Autos 1900–1905 and 1906–1912
by Ted W and Mitch Mayborn
Historians engaged in research often retreat to the microfiche, or still older files and boxes of period papers and publications that are housed in museums and libraries. Gradually too, some of the contents of these newspapers and magazines are making their way on-line. By examining these period printings, one gains knowledge not only of specific subjects or products and also a sense, an awareness, of the times. A careful researcher reads and looks at everything, the articles as well as the advertisements. And, occasionally someone with collections of original material assembles and publishes books or booklets that are in some way “themed”. Such is the case with these two, Autos 1900–1905 and Autos 1906–1912.
But there is a bit more prompting this review here and now. Both of these little books were assembled and printed in 1972. And, while both have long been out-of-print, a recently discovered box of new-old, never-before-in-circulation stock of both of these two books makes it possible for them to be sold brand new again for as long as there is supply. So, depending upon when you discover and are reading these words, there may still be some new-old stock available. Otherwise you’ll find it necessary to search the secondary market for these two, as well as the other Mayborn-books if you’re trying to assemble entire sets.
The entire set would be an even dozen of these 6” x 9” softbound 48-page books, published in three series. Series I contained one book each on Studebaker, Packard, Lincoln and Buick. Series II were the two books reviewed here plus Autos of Roaring 20s and Autos of the Thirties. Series III was comprised of Thunderbird, Hudson, Mustang and The Last Years of Studebaker.
Autos 1900–1905 opens with a few introductory paragraphs. While there is no similar introduction in the other volume, the observations in the first are true for both: “Many of the new features on recent automobiles were, in fact, standard equipment on some of our very early cars.” Readers exploring the pages of either book will quickly note that, indeed, many features touted as brand new decades later—ranging from turn signals, tilt steering wheels and more—really did have much earlier origins. More significantly, again from the introduction, is “the pages of the past…give …real insight into the heritage…in America.”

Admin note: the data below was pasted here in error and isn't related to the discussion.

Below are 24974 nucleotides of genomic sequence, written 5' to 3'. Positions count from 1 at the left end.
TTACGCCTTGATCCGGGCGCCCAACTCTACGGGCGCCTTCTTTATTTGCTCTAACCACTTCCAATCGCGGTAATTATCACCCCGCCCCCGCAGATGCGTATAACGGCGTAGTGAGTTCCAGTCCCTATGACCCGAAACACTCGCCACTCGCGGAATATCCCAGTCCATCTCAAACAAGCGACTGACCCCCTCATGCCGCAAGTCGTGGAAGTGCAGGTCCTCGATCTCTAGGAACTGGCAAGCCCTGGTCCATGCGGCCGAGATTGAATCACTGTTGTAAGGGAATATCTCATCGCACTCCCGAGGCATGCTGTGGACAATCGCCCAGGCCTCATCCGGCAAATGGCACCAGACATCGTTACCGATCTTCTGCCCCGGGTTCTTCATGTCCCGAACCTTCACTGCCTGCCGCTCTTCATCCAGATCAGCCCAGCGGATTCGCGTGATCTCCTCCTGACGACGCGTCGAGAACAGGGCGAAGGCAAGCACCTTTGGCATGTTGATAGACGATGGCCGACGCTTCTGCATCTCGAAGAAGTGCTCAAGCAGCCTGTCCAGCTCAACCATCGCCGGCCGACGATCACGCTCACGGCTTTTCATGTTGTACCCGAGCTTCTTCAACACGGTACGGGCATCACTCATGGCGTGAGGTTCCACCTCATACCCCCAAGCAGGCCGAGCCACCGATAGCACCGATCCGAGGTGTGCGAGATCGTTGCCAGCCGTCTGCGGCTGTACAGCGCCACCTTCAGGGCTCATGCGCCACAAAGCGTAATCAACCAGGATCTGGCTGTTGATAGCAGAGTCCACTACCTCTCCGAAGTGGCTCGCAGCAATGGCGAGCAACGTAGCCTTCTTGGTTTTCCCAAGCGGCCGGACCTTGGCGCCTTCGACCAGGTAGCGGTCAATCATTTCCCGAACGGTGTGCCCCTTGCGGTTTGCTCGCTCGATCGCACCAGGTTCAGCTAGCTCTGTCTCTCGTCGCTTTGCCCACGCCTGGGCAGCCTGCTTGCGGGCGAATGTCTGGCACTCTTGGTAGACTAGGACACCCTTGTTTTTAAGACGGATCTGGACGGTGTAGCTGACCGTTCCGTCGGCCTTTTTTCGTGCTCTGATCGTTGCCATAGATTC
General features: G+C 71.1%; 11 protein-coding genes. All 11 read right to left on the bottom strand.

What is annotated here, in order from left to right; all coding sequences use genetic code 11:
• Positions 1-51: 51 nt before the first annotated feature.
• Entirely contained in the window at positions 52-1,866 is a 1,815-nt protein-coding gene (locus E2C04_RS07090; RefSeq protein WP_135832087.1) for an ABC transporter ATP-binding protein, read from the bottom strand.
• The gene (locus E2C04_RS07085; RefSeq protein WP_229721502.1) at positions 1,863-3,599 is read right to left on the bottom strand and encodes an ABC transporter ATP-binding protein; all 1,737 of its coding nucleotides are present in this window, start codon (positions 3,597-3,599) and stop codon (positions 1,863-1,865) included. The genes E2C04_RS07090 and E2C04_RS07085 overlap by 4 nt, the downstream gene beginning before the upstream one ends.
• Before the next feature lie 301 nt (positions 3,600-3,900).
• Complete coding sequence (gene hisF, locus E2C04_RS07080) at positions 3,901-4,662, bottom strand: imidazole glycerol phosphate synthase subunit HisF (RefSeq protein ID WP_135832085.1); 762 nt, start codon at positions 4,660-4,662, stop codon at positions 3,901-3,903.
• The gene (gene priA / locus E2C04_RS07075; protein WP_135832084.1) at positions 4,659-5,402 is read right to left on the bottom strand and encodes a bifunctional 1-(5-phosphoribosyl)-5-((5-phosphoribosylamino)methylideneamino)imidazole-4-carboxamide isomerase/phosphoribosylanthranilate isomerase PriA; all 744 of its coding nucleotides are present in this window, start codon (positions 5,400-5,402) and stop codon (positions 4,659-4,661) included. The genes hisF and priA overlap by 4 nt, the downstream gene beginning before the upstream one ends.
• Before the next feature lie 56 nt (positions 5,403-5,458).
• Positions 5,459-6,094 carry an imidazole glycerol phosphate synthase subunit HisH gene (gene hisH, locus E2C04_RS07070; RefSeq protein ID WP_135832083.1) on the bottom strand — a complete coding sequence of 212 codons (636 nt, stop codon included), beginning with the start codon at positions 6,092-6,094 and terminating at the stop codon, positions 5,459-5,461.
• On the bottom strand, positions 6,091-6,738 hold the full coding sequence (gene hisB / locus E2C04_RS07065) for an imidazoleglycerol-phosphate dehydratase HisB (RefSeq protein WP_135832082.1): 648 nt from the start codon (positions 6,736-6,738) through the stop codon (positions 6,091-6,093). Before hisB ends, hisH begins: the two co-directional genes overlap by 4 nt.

The earliest booklet contains an eight-page reproduction of an article titled “Automobile Making in America” from the September 1901 American Monthly Review of Reviews (intriguing name for a publication, isn’t it?). There is no editorial spread in the 1906-1912 volume but it does contain a two-page “Automobile Identification Chart” which is good fun. This chart presents 28 line drawings of cars—all from precisely the same perspective—and the reader is asked to identify the make/model. Yes, answers are provided.
Then there are the ads that are reproduced on the pages of each, all in black and white and all very clear and readable. There are ads from pre-GM Oldsmobile, Buick and Cadillac. Electric-powered cars are represented by such as Columbia, National, Waverley and others. There are ads from companies making what are now considered truly the grand marques like Packard, Pierce (both before and after incorporating the hyphenated Arrow), Auburn, and Mercedes, before it joined forces with Benz. There are ads from a few independent coachbuilders such as Carrosserie Rothschild. There are the radiator-less such as Knox and Franklin, and there are the Popes including -Hartford, -Toledo, -Tribune and others. Also are the more obscure and less recalled today. Can you envision the Lion, or Bergdoll? How about the Day, or Lindsley, or Buffum? Oh, and there are the ads for cars from that “other” man and company—Ford, with the Models B, C and, of course, T. Early tire makers with names recognizable today are there as well with Dunlop and Goodrich among them.
It is nigh onto impossible not to notice that while much has changed in the hundred years that have ensued, some things seemingly do not. One of those unchanging’s is the hyperbole and jargon present in the ads: Well, at least we now know for certain that it’s not merely a contemporary trend, for right there in print starting in 1900 are those claims of “best,” “newest,” “original,” “most improved,” etc.
So here you are, already ten years, a decade, into the twenty-first century, reading about books, published 40-plus years ago that reproduce ads, articles and information from what is now an entire century ago. Think about it! Regardless of how modes of transportation evolve going forward, that which is reproduced on the pages of these books tell of the origins, are from the very beginnings.
Copyright 2010 Helen V Hutchings (speedreaders.info)